T500FC, 434th: Wavelength (Michael Snow, 1967)


This is probably one of the few times in this blog where I try to understand what a film is and at the same time on what is should write in paper, or in this case, a write-up. Wavelength is an experimental film directed by Michael Snow who gained fame in the underground and art houses. If you’re planning to watch this, make sure you are equipped with an extra forty-five minutes of your time.

I deliberately did a short research on this film and checked what I just experienced. This movie is an example of a structural film. As much as I’d like to explain much of what it means, I’d rather leave it to the person who would like to try and watch this, as I am not a master of the subject.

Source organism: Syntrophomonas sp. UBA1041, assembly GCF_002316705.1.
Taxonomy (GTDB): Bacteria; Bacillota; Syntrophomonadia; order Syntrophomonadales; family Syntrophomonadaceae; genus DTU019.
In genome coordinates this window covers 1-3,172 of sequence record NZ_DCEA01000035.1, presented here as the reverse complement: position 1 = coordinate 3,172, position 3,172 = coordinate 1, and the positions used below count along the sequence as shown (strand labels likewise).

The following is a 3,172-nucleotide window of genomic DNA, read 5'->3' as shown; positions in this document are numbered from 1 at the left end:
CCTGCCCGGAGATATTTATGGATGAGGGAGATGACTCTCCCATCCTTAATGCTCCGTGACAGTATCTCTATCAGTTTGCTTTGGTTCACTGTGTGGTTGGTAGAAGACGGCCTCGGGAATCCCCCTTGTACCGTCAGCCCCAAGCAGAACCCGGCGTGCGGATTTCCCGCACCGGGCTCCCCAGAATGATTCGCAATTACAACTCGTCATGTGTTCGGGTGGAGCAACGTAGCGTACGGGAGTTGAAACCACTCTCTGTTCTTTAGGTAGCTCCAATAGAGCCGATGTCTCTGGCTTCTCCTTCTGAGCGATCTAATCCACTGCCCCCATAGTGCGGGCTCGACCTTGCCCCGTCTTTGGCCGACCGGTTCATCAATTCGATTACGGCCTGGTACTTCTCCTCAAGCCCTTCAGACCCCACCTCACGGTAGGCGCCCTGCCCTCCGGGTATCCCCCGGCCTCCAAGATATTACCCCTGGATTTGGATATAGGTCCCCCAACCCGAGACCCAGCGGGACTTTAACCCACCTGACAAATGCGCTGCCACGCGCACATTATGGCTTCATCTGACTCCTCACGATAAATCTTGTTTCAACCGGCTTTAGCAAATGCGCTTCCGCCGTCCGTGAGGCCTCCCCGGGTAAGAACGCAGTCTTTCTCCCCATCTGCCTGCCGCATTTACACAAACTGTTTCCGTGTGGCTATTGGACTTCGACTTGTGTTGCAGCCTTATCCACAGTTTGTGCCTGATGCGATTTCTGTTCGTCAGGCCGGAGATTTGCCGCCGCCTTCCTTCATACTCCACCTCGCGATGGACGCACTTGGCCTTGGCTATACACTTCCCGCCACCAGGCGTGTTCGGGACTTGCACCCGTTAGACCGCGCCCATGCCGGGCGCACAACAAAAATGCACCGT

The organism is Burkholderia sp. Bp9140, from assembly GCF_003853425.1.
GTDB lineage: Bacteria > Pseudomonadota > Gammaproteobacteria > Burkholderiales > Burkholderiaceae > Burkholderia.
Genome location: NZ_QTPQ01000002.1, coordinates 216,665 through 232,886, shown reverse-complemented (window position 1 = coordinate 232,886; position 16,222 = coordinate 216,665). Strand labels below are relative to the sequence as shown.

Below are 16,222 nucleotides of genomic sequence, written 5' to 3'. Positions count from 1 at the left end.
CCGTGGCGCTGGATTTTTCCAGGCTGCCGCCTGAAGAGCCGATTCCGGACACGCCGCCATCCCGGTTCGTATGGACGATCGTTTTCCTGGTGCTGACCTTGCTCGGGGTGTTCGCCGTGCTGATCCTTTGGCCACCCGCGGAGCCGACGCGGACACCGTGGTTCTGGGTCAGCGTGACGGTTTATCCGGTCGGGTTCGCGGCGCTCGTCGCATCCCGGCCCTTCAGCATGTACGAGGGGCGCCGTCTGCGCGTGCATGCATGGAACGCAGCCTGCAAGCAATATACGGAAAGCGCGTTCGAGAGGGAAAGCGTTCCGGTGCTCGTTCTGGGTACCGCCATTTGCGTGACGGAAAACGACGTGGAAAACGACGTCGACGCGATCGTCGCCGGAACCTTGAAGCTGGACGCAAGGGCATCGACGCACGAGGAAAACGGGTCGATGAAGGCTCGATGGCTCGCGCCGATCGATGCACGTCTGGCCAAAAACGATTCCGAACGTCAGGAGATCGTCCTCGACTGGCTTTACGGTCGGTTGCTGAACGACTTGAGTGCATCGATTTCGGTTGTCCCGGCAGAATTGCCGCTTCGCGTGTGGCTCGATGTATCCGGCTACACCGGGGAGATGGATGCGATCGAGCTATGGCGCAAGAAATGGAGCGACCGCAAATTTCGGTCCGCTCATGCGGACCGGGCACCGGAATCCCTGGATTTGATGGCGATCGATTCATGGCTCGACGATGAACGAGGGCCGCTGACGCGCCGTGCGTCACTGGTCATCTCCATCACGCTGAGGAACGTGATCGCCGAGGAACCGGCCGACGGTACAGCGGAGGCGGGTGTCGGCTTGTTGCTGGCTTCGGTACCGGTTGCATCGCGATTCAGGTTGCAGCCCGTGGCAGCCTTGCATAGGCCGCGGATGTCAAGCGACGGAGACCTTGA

This forty-five minute film basically gives us a story of a woman situated inside a room, probably an apartment. The movie uses a still camera and it just sits there while showing different types of what you usually in the screen which features different colors and different types of, probably, style of lenses using a camera.

I wouldn’t say that I fully understand the film itself. It was, from what I read, an increased complexity in itself. I know I am just a casual viewer of films and I have to say that it didn’t cater to my liking. If it did, I could’ve given different viewpoints of films, not just for this write-up, but also for all the entries that you can see in this website as I try to cater everyone what positive cinema is.

I know it would be hard for me to show this to anyone I know and what I can do is to call out those viewers with heightened sense of the cinema, the people whose art in their lives that clearly envelopes them would appreciate this film. Probably, if I am a film student, I’d understand what just took place but for now, I’d rather leave this film to the experts.


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